Kathy, it's a matter of taste in Gent. If I had young children,I might take them to the Castle of the Counts. But for adults, the canals-even tourist boat rides, the Cathedral and the Mystic Lamb, the art museum, the walking of medieval streets, inexpensive and finer restaurants (university towns tend to keep restaurant prices low ... ). I thought the shopping looked promising, but I've been there twice on Monday, when many stores are closed. I'm glad I saw the Castle, but if you're over 15, it's very missable. I did get a discount for my age, even though I'm not a Belgian citizen! Gent is very close to Antwerp and you won't waste much time on the train. You might waste time in line buying tickets.
I preferred Antwerp to Ghent. Antwerp is not only bigger, but definitely has more of a "big city" vibe (which, depending on what one is looking for, cuts either way). Given that some love Ghent, some love Antwerp, some hate both, and some love both, I think you should plan a day in each (as said above, you can get a good highlights visit of each in a day, and it's easy to stay in one for both nights and visit the other as a daytrip. Even though Rick's book is still called Amsterdam, Bruges and Brussels, it now includes both Ghent and Antwerp, so it's worth taking a look for his recommendations on what to see and do.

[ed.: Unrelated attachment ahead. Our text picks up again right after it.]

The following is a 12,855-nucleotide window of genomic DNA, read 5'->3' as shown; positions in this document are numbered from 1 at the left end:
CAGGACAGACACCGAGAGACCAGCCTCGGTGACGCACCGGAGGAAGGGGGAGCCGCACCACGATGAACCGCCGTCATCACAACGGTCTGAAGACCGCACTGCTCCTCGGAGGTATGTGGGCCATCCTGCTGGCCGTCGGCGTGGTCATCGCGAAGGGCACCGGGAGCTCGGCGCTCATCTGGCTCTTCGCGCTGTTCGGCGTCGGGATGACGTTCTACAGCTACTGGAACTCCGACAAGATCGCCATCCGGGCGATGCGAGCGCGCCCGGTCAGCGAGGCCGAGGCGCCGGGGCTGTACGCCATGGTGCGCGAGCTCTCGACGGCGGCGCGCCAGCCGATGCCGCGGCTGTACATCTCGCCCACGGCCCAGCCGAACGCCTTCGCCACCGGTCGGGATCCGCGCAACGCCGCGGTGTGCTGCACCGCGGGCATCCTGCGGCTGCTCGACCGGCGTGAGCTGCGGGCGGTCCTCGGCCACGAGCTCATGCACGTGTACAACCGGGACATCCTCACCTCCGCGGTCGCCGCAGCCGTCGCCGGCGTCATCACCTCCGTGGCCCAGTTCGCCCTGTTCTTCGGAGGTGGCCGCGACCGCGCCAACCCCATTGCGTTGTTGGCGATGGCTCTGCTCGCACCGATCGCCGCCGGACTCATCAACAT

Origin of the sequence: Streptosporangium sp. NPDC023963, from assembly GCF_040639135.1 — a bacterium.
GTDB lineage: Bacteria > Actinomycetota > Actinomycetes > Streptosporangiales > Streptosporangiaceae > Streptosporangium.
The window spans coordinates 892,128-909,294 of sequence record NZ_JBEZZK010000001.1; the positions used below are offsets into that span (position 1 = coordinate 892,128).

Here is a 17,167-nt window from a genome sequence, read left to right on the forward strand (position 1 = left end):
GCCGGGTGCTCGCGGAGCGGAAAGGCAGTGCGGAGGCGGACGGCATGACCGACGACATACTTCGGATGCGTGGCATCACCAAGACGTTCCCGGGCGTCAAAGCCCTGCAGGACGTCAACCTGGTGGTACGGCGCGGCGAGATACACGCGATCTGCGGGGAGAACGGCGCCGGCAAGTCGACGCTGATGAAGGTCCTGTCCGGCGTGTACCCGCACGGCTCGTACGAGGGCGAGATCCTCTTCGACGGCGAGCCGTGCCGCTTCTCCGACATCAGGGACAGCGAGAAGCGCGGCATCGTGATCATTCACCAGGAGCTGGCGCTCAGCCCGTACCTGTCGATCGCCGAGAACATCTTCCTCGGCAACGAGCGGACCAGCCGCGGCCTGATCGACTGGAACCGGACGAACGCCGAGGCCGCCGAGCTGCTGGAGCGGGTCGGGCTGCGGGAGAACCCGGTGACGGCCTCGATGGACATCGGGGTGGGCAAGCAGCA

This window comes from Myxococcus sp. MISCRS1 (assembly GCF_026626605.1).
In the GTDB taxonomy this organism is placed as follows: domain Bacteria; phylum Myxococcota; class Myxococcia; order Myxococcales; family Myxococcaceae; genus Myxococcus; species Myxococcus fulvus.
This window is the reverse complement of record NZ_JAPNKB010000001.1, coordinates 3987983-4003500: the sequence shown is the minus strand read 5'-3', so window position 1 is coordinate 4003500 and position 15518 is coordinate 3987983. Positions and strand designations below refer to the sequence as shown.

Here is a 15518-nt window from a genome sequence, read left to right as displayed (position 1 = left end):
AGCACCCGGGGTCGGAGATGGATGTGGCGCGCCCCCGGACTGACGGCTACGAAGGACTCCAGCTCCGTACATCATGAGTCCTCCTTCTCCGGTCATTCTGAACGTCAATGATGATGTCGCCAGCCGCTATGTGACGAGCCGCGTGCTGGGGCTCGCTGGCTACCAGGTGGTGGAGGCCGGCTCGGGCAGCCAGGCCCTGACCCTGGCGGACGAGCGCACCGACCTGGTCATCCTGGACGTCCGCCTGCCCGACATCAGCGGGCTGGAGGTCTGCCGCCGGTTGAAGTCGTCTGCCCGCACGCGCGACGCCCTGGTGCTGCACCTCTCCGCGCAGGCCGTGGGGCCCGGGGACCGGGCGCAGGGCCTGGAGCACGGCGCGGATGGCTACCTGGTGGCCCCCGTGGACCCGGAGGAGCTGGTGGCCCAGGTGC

"and if you like Mussels you will find none better than in Bruges." Actually, Brugge would be the city I would least recommend for mussels in Belgium. Why? In most of the country, mussels are a seasonal dish only. But I've noticed that many restaurants in Brugge serve them all year long. Basically, they're playing to the expectations of tourists who expect beer, chocolate and mosselen en fritjes; I'm not sure where they're getting them from, but I'm willing to bet it's not from nearby Zeebrugge, Knokke, De Haan or Oostende. So, how do you know if you're getting mussels during the proper time of year? Look at what the typical Belgian bistros and brasseries are serving in a town that doesn't see nearly as much tourist traffic, like Antwerp, Hasselt, Leuven, Kortrijk or Tournai. If you see them there (and the restaurants will usually advertise the mussels in the window), you're probably safe in Brugge and Brussels.